It was supposed to happen off the U.S. Atlantic Coast and was scuttled because of skyrocketing costs, public opposition, and a lack of need. But the concept of floating nuclear power plants is back. Russia, copying the U.S. plan, recently launched the first of what it says will be many floating nuclear plants that it will moor off its coastline and sell to nations around the world.
Consider, with Hurricane Earl moving up the Atlantic Coast, the situation if floating nuclear power plants were, as planned, moored off it.
Consider the Russia program in terms of accident consequences -- the plants are being called "floating Chernobyls" -- and as a terrorist issue. The fuel the plants are to use is weapons-grade uranium. Nations which Russia's state nuclear corporation has been talking to about buying the plants include Malaysia, Algeria and Indonesia.
I ran into the U.S. floating nuclear plant scheme in the Hamptons on Long Island in 1974. Driving down oceanfront Dune Road in Hampton Bays, I came upon what looked like a weather station, but on the chain link fence surrounding the various meteorological devices was the sign: "U.S. Atomic Energy Commission -- Brookhaven National Laboratory." As an investigative reporter for the Long Island Press, I called the laboratory and was told that the government set up the station to study the impact of radioactive discharges from floating nuclear plants to be moored to the south: the first four plants were to go 11 miles northeast of Atlantic City, New Jersey. They were given the names Atlantic 1, 2, 3 and 4. I pursued the U.S. program for years.
"Absolutely safe," Sergei Kiriyenko, director general of Rosatom, the Russian state nuclear energy corporation, told Reuters, as the barge that is to serve as the base for the first floating plant was being launched on June 30 in St. Petersburg.
But David Lochbaum, senior safety engineer at Washington-based Union of Concerned Scientist, is highly critical. Lochbaum describes an accident at a floating nuclear power plant as "worse" than at a land-based one. "In a meltdown, a China syndrome accident, the molten mass of what had been the core would burrow into the ground and some of the radioactive material held there. But with a floating nuclear plant, all the molten mass would drop into the water and there would be a steam explosion and the release of a tremendous amount of energy and radioactive material," he explains. "It would be like a bomb going off." A large plume of radioactive poisons would form and "many more people would be put in harm's way," says Mr. Lochbaum, for 18 years an engineer in the nuclear industry and an instructor for the U.S. Nuclear Regulatory Commission.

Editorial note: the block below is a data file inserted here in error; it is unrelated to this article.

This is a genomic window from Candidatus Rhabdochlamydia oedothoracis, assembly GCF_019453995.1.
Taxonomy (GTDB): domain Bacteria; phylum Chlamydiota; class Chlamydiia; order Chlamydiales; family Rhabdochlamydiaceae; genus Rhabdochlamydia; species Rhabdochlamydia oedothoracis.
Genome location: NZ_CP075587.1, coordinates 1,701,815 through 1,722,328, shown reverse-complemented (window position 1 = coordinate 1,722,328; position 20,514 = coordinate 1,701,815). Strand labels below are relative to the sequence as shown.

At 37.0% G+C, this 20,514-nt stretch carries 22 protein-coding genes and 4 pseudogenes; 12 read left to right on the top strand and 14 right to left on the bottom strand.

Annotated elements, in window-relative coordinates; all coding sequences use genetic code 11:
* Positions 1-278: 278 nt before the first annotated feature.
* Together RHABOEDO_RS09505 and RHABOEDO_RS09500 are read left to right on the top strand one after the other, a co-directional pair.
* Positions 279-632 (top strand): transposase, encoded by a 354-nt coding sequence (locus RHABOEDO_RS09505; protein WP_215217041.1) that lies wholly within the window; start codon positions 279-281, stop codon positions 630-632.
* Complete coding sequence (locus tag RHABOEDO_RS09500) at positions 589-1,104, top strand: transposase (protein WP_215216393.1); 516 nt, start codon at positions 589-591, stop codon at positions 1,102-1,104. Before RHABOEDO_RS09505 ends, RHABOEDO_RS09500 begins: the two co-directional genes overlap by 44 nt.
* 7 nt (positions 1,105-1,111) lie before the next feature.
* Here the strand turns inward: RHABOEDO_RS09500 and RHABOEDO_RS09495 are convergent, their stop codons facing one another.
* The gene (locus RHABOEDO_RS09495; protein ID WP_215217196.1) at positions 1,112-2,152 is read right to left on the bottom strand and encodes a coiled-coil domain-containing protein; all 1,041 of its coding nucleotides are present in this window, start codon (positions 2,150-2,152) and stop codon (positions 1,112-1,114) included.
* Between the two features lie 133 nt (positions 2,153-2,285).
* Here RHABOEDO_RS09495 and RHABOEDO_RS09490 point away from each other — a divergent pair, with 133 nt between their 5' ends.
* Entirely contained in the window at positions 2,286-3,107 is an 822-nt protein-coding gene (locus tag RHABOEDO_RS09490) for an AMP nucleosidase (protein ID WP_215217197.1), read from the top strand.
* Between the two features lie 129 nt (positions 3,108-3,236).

"This project is clearly a risky venture," said Alexander Nitikin, former chief engineer on Soviet nuclear submarines and a senior radiation inspector for its Department of Defense. He now heads the St. Petersburg branch of the Bellona Foundation, an international environmental organization. "Safety shouldn't be neglected for the profits Rosatom wants to get from selling floating nuclear power plants to the troubled regions. Such Rosatom activities simply violate the idea of non-proliferation."
Describing the plants as "floating Chernobyls in waiting," the main office of Norway-headquartered Bellona declares that "Russia has neither the means nor infrastructure to ensure their safe operation, has made no plans for disposing of their spent fuel, and has not taken into consideration the enormous nuclear proliferation risks posed."
A group of Russian scientists -- including nuclear physicists and engineers and noted Russian biologist Dr. Alexey Yablokov -- has written a book on the Russian undertaking titled: Floating Nuclear Power Plants in Russia: A Threat to the Arctic, World Oceans and Non-Proliferation. "One would have imagined that the Chernobyl catastrophe would have taught us to treat nuclear technologies with caution," states the book. It says "trouble-free operations of floating nuclear power plants cannot be" and "the only question is how serious the emergency and its consequences." In a chapter on the plants as "an attractive object of nuclear terrorism," the book cites an impossibility of providing "protection from...underwater saboteurs and on the surface from a rocket-bombing strike." Each floating nuclear plant will contain "the ready material for ten nuclear bombs in the way of enriched uranium of weapon quality." It notes "the idea of creating floating nuclear power plants originated in the USA" but was dropped and recommends Russia do the same.
The U.S. floating nuclear plant scheme was hatched, interestingly, while a vice president of Public Service Electric and Gas Co. of New Jersey, Richard Eckert, was taking a shower. Company literature spoke of Mr. Eckert having a revelation while showering of the sea supplying the massive amounts of water nuclear plants need as coolant. The utility convinced Westinghouse to build floating nuclear plants. A huge facility was constructed on an island off Jacksonville, Florida with the plants to be towed into position. The project was canceled in 1984 after $180 million was blown.
There is strong opposition in the area off which the first floating nuclear plants would be moored -- the Murmansk Region. The Romir polling agency has found some 71 percent of respondents there said they were "strongly negative." And, "protests against the project have already occurred," says Vitaly Servetnik, chairman of the organization Nature and Youth.
Of the floating nuclear plants, Vladimir Chuprov, energy projects chief for Greenpeace Russia, says: "It is better to invest in solar and wind energy rather than produce time bombs."